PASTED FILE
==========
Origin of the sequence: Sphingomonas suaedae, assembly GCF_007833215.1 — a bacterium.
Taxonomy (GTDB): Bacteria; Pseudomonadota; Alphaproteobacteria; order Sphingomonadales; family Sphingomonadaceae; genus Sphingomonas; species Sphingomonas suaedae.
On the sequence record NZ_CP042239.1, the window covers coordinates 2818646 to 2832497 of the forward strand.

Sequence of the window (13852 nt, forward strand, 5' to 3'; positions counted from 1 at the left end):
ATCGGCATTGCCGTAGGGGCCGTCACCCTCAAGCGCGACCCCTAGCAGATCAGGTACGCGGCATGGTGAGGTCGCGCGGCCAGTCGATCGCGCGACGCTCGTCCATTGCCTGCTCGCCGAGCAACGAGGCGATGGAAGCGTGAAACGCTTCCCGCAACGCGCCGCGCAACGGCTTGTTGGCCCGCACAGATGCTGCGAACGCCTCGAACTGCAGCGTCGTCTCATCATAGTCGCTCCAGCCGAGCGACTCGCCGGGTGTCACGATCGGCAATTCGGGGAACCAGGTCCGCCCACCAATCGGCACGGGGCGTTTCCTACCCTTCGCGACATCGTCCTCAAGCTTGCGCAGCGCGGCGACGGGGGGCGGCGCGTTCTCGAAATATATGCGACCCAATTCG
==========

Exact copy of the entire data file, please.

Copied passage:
Origin of the sequence: Sphingomonas suaedae, assembly GCF_007833215.1 — a bacterium.
Taxonomy (GTDB): Bacteria; Pseudomonadota; Alphaproteobacteria; order Sphingomonadales; family Sphingomonadaceae; genus Sphingomonas; species Sphingomonas suaedae.
On the sequence record NZ_CP042239.1, the window covers coordinates 2818646 to 2832497 of the forward strand.

Sequence of the window (13852 nt, forward strand, 5' to 3'; positions counted from 1 at the left end):
ATCGGCATTGCCGTAGGGGCCGTCACCCTCAAGCGCGACCCCTAGCAGATCAGGTACGCGGCATGGTGAGGTCGCGCGGCCAGTCGATCGCGCGACGCTCGTCCATTGCCTGCTCGCCGAGCAACGAGGCGATGGAAGCGTGAAACGCTTCCCGCAACGCGCCGCGCAACGGCTTGTTGGCCCGCACAGATGCTGCGAACGCCTCGAACTGCAGCGTCGTCTCATCATAGTCGCTCCAGCCGAGCGACTCGCCGGGTGTCACGATCGGCAATTCGGGGAACCAGGTCCGCCCACCAATCGGCACGGGGCGTTTCCTACCCTTCGCGACATCGTCCTCAAGCTTGCGCAGCGCGGCGACGGGGGGCGGCGCGTTCTCGAAATATATGCGACCCAATTCG